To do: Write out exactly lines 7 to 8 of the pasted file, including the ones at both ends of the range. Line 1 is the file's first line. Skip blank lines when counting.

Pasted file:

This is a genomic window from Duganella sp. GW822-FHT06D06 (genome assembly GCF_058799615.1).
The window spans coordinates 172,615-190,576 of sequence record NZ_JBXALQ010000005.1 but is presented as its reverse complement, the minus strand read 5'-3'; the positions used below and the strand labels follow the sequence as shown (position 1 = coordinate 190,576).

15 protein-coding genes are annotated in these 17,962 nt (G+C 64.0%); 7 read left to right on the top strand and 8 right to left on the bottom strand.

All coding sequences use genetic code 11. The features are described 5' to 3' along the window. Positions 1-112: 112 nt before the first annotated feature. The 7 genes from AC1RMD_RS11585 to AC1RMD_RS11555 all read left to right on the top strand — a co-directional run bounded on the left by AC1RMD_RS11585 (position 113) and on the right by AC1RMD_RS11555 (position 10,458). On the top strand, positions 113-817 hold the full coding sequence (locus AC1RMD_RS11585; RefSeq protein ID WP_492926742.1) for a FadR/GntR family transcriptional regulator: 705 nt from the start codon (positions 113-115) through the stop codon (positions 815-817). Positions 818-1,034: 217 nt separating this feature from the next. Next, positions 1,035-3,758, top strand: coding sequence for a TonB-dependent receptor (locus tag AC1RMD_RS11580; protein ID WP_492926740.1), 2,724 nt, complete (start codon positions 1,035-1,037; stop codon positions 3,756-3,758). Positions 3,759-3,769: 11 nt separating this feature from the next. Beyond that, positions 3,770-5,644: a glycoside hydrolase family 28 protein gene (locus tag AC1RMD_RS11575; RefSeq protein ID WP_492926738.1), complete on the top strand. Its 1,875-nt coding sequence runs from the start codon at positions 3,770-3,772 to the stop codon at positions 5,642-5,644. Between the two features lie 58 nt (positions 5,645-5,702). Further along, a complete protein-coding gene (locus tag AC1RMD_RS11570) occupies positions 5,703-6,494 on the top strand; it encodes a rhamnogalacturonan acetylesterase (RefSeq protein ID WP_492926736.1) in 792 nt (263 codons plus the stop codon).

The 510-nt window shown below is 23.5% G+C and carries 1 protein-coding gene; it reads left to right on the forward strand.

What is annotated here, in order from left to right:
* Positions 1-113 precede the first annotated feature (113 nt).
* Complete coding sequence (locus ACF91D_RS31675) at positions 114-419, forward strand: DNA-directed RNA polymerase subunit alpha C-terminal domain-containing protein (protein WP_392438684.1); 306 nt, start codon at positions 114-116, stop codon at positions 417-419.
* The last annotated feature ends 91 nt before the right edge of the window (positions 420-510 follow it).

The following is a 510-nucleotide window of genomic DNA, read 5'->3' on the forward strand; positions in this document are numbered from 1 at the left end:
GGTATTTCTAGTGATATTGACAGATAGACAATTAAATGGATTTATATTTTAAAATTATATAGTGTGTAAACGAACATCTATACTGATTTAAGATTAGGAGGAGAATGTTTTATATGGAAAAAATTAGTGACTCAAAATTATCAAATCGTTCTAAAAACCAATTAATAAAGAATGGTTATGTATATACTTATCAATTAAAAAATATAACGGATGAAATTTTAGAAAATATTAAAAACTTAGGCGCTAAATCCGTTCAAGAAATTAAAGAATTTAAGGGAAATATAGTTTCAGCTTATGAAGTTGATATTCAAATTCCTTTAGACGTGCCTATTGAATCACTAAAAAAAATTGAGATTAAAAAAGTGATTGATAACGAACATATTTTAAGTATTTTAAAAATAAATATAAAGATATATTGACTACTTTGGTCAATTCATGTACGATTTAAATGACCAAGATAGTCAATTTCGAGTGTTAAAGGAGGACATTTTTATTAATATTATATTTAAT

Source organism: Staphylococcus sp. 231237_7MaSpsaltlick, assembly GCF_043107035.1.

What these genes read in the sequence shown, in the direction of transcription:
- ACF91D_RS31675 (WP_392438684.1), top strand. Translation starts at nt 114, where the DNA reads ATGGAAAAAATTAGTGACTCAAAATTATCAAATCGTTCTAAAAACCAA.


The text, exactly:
* Positions 1-113 precede the first annotated feature (113 nt).
* Complete coding sequence (locus ACF91D_RS31675) at positions 114-419, forward strand: DNA-directed RNA polymerase subunit alpha C-terminal domain-containing protein (protein WP_392438684.1); 306 nt, start codon at positions 114-116, stop codon at positions 417-419.